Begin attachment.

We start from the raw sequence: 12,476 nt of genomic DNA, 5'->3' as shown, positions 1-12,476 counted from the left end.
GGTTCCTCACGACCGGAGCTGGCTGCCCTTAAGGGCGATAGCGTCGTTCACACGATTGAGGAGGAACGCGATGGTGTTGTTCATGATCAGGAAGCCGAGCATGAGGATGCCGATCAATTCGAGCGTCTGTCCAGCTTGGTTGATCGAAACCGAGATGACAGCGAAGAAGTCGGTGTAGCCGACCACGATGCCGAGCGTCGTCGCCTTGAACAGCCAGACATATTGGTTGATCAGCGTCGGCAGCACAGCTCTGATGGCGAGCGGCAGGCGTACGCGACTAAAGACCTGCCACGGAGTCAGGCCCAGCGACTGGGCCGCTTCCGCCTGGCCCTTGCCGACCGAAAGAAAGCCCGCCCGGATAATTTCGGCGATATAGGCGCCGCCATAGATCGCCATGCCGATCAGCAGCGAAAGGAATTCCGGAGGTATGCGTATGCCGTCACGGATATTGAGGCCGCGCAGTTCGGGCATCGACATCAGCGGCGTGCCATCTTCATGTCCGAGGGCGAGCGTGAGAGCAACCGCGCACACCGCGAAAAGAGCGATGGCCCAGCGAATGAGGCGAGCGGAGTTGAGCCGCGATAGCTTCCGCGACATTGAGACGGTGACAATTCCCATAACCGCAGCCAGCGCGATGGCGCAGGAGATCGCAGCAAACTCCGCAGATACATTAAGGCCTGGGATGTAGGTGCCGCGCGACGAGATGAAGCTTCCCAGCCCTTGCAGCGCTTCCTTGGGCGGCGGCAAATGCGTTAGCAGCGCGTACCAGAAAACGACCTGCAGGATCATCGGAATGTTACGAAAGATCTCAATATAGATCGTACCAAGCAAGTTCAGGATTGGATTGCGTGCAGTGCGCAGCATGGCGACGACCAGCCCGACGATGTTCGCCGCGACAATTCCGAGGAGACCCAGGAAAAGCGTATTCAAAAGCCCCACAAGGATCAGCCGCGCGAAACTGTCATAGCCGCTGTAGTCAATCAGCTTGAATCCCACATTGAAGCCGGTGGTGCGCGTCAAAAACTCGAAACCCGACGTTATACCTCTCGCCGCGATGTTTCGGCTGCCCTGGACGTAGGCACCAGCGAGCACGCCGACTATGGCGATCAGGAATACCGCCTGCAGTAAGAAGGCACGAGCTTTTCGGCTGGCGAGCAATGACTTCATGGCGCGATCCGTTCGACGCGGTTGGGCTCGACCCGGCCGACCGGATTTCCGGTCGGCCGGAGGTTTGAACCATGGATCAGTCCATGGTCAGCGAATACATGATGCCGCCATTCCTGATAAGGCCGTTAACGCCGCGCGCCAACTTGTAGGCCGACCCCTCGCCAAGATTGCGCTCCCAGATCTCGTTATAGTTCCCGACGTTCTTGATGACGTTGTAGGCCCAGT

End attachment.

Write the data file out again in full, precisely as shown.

We start from the raw sequence: 12,476 nt of genomic DNA, 5'->3' as shown, positions 1-12,476 counted from the left end.
GGTTCCTCACGACCGGAGCTGGCTGCCCTTAAGGGCGATAGCGTCGTTCACACGATTGAGGAGGAACGCGATGGTGTTGTTCATGATCAGGAAGCCGAGCATGAGGATGCCGATCAATTCGAGCGTCTGTCCAGCTTGGTTGATCGAAACCGAGATGACAGCGAAGAAGTCGGTGTAGCCGACCACGATGCCGAGCGTCGTCGCCTTGAACAGCCAGACATATTGGTTGATCAGCGTCGGCAGCACAGCTCTGATGGCGAGCGGCAGGCGTACGCGACTAAAGACCTGCCACGGAGTCAGGCCCAGCGACTGGGCCGCTTCCGCCTGGCCCTTGCCGACCGAAAGAAAGCCCGCCCGGATAATTTCGGCGATATAGGCGCCGCCATAGATCGCCATGCCGATCAGCAGCGAAAGGAATTCCGGAGGTATGCGTATGCCGTCACGGATATTGAGGCCGCGCAGTTCGGGCATCGACATCAGCGGCGTGCCATCTTCATGTCCGAGGGCGAGCGTGAGAGCAACCGCGCACACCGCGAAAAGAGCGATGGCCCAGCGAATGAGGCGAGCGGAGTTGAGCCGCGATAGCTTCCGCGACATTGAGACGGTGACAATTCCCATAACCGCAGCCAGCGCGATGGCGCAGGAGATCGCAGCAAACTCCGCAGATACATTAAGGCCTGGGATGTAGGTGCCGCGCGACGAGATGAAGCTTCCCAGCCCTTGCAGCGCTTCCTTGGGCGGCGGCAAATGCGTTAGCAGCGCGTACCAGAAAACGACCTGCAGGATCATCGGAATGTTACGAAAGATCTCAATATAGATCGTACCAAGCAAGTTCAGGATTGGATTGCGTGCAGTGCGCAGCATGGCGACGACCAGCCCGACGATGTTCGCCGCGACAATTCCGAGGAGACCCAGGAAAAGCGTATTCAAAAGCCCCACAAGGATCAGCCGCGCGAAACTGTCATAGCCGCTGTAGTCAATCAGCTTGAATCCCACATTGAAGCCGGTGGTGCGCGTCAAAAACTCGAAACCCGACGTTATACCTCTCGCCGCGATGTTTCGGCTGCCCTGGACGTAGGCACCAGCGAGCACGCCGACTATGGCGATCAGGAATACCGCCTGCAGTAAGAAGGCACGAGCTTTTCGGCTGGCGAGCAATGACTTCATGGCGCGATCCGTTCGACGCGGTTGGGCTCGACCCGGCCGACCGGATTTCCGGTCGGCCGGAGGTTTGAACCATGGATCAGTCCATGGTCAGCGAATACATGATGCCGCCATTCCTGATAAGGCCGTTAACGCCGCGCGCCAACTTGTAGGCCGACCCCTCGCCAAGATTGCGCTCCCAGATCTCGTTATAGTTCCCGACGTTCTTGATGACGTTGTAGGCCCAGT